Synopses & Reviews
Japanese productivity and quality standards have fired the imagination of American managers, but until now there has been little explanation of how to do it
-- how to apply Japanese methods at the actual operating level of U.S. manufacturing plants.
This book shows you how, exposing otherwise well-informed westernized readers to a new world of management ideas. Author Richard J. Schonberger demonstrates that the Japanese formula for success is based on a number of specific, interrelated techniques -- stunning in their simplicity -- and he shows how these techniques can be put to work in American industries today.
Here, in a clear, handbook format, are nine "lessons" for American manufacturers, introducing scores of techniques aimed at simplifying the overly-complex purchasing, inventory, assembly-fine, and quality-control processes of U.S. firms.
At the heart of Japanese manufacturing success are two overlapping strategies: "just-in-time" production and "total quality control." Some American manufacturers already know a little about these methods, but Richard Schonberger provides the most comprehensive description of these techniques available: how they developed, how they all fit together, why they are so potent, and how they "snowball" -- unleashing a powerful chain reaction of productivity and quality control improvements each time more simplification is introduced.
Japanese Manufacturing Techniques will change the way you think. Much of the received wisdom of American management -- "just-in-case" order quantities, statistical sampling for quality Control, and large inventory buffer stocks, for example -- is dismissed by the Japanese as muri, muda, mura: excess, waste, unevenness. In many cases, the Japanese technique is exactly the opposite of American practice ("just-in-time" ordering, quality control at the source, and elimination of buffer stocks altogether).
By emphasizing practical techniques, Schonberger shows how you can implement new methods right away -- without waiting for government policy or market conditions or worker behavior to change. The techniques themselves will improve your productivity and quality, provide strategic advantages in gaining market share, and transform worker behavior. And the author backs his nine lessons with concrete examples of how Japanese techniques are being applied in U.S. plants today.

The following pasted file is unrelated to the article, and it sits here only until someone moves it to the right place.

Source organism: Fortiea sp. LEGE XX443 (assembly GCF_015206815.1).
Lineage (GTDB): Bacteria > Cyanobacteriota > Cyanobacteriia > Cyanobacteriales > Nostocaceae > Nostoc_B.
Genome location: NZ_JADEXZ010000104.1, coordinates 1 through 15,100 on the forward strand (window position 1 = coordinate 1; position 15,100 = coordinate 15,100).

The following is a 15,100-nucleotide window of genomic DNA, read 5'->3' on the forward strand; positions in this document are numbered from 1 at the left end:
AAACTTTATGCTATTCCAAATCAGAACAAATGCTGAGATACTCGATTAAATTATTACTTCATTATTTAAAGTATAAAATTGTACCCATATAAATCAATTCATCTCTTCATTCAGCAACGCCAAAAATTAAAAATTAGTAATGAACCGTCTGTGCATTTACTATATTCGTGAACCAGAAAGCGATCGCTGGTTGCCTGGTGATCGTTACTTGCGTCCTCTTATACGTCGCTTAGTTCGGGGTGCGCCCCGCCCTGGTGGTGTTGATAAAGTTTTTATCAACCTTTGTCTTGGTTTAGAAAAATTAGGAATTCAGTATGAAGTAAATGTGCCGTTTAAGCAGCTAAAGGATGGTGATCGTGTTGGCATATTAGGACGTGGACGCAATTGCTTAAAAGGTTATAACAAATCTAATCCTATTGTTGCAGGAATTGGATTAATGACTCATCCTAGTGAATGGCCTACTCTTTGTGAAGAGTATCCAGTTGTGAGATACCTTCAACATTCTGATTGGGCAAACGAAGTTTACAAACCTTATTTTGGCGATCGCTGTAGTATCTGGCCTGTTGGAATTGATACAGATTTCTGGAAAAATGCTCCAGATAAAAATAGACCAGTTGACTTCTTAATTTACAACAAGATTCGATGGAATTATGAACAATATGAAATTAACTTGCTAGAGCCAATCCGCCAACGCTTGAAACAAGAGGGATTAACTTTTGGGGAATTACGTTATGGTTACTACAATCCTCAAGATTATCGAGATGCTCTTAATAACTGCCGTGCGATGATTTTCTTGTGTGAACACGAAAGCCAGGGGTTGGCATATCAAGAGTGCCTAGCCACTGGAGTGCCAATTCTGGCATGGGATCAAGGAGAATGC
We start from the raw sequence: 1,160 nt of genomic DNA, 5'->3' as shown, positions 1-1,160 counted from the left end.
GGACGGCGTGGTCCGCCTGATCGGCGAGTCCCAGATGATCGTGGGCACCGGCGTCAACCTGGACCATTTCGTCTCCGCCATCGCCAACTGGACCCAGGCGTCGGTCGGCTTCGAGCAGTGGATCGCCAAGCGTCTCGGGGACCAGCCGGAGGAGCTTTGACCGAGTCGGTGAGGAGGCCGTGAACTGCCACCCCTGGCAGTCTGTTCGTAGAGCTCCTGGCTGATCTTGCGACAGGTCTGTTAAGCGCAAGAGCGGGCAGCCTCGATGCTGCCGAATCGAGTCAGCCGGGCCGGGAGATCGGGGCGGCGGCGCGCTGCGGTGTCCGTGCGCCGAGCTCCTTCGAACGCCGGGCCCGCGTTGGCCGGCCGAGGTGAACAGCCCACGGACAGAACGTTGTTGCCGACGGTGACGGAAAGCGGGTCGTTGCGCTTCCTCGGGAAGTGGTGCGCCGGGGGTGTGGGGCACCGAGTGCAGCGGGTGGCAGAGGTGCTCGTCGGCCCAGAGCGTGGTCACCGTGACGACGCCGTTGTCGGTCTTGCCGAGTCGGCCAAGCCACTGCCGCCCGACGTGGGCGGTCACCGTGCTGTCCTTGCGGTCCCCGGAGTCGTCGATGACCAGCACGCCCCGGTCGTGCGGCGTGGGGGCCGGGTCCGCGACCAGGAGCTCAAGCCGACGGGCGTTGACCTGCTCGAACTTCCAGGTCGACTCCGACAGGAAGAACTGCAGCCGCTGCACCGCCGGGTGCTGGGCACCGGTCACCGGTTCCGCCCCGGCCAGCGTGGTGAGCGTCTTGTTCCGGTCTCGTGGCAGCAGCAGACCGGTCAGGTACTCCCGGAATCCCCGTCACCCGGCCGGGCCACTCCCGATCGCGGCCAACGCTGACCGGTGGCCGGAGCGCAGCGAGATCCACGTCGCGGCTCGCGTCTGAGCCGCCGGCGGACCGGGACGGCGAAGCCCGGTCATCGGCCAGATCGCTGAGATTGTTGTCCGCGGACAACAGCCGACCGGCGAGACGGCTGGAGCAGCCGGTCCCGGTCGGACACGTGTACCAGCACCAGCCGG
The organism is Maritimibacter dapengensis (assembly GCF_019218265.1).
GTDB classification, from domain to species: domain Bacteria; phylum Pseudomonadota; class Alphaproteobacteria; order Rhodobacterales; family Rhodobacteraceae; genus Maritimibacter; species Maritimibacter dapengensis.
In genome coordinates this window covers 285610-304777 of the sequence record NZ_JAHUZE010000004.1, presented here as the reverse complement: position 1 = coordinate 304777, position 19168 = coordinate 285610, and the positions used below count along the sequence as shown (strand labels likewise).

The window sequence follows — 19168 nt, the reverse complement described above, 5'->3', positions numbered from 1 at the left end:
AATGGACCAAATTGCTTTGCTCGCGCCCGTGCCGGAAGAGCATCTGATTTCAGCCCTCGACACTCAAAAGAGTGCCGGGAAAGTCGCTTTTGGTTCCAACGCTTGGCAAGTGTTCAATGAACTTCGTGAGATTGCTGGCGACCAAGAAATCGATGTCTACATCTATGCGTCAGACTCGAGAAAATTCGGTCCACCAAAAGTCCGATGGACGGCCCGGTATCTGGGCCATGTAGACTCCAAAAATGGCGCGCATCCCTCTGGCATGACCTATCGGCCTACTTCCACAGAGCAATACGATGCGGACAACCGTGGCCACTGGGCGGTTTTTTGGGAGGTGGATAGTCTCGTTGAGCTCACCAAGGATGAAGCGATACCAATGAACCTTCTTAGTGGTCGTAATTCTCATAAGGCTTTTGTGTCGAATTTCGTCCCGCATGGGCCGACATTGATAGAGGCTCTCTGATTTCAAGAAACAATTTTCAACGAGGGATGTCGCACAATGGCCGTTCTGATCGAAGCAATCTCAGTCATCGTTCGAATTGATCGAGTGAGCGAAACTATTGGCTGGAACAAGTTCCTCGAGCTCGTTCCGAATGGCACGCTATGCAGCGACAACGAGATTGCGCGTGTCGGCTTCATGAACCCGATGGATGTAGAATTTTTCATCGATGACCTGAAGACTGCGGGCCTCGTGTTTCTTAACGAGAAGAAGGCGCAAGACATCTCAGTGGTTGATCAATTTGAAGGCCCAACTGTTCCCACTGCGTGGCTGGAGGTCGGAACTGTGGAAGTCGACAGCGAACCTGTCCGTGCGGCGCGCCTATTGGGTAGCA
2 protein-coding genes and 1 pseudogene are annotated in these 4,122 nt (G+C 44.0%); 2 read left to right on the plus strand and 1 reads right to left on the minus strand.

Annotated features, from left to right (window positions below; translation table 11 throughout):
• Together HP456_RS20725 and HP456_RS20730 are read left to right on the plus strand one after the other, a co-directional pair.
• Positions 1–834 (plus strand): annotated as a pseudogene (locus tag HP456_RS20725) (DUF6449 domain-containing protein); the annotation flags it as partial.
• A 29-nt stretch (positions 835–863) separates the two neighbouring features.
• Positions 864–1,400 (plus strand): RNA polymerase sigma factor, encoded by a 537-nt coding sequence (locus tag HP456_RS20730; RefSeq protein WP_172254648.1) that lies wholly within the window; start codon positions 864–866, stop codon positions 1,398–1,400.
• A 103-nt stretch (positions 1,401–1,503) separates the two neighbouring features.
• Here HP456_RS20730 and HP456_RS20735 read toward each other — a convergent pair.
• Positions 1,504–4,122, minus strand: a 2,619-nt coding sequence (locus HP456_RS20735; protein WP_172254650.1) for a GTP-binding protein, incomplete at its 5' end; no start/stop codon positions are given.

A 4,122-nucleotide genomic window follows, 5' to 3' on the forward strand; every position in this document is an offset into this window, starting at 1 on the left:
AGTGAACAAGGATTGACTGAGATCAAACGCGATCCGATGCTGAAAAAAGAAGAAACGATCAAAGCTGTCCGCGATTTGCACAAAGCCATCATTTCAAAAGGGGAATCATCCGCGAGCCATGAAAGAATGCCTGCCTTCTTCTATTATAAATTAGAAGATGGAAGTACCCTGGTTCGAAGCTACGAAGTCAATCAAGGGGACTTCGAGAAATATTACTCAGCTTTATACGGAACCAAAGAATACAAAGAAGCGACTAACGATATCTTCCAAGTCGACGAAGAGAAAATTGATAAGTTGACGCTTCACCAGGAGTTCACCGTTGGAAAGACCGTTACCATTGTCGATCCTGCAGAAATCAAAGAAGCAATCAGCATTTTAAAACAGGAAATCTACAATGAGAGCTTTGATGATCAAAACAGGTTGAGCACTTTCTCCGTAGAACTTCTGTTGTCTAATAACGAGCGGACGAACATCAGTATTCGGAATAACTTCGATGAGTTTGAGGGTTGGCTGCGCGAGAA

Nearly 20 tables and figures illustrate the "lessons" given here, and a special appendix describes in full the Toyota-developed kanban inventory system, with the first explanation in English of single-card versus dual-card kanban.
This remarkable book carries you beyond theories and concepts. It's for practical managers who want results: better quality control and greater productivity. Implement these simple steps, and you can begin improving your division's performance now.
About the Author
Richard J. Schonberger,
author of World Class Manufacturing
(also from The Free Press), is a world-renowned authority on production and manufacturing. President of the consulting firm of Schonberger & Associates, Inc., in Seattle, Washington, he was formerly George Cook Professor of Management at the University of Nebraska.
Table of Contents
Chapter 1. Industrial Management in Japan and the World
LESSON 1: Management technology is a highly transportable commodity.
Chapter 2. Just-in-Time Production with Total Quality Control
LESSON 2: Just-in-time production exposes problems otherwise hidden by excess inventories and staff.
Chapter 3. Total Quality Control
LESSON 3: Quality begins with production, and requires a company-wide "habit of improvement."
Chapter 4. The Debut of Just-in-Time Production in the United States
LESSON 4: Culture is no obstacle; techniques can change behavior.
Chapter 5. Plant Configurations
LESSON 5: Simplify, and goods will flow like water.
Chapter 6. Production-Line Management
LESSON 6: Flexibility opens doors.
Chapter 7. Just-in-Time Purchasing
LESSON 7: Travel light and make numerous trips -- like the water beetle.
Chapter 8. Quality Circles, Work Improvement, and Specialization
LESSON 8: More self-improvement, fewer programs, less specialist intervention.
Chapter 9. Prospects for Catching Up
LESSON 9: Simplicity is the natural state.
Appendix: The Kanban System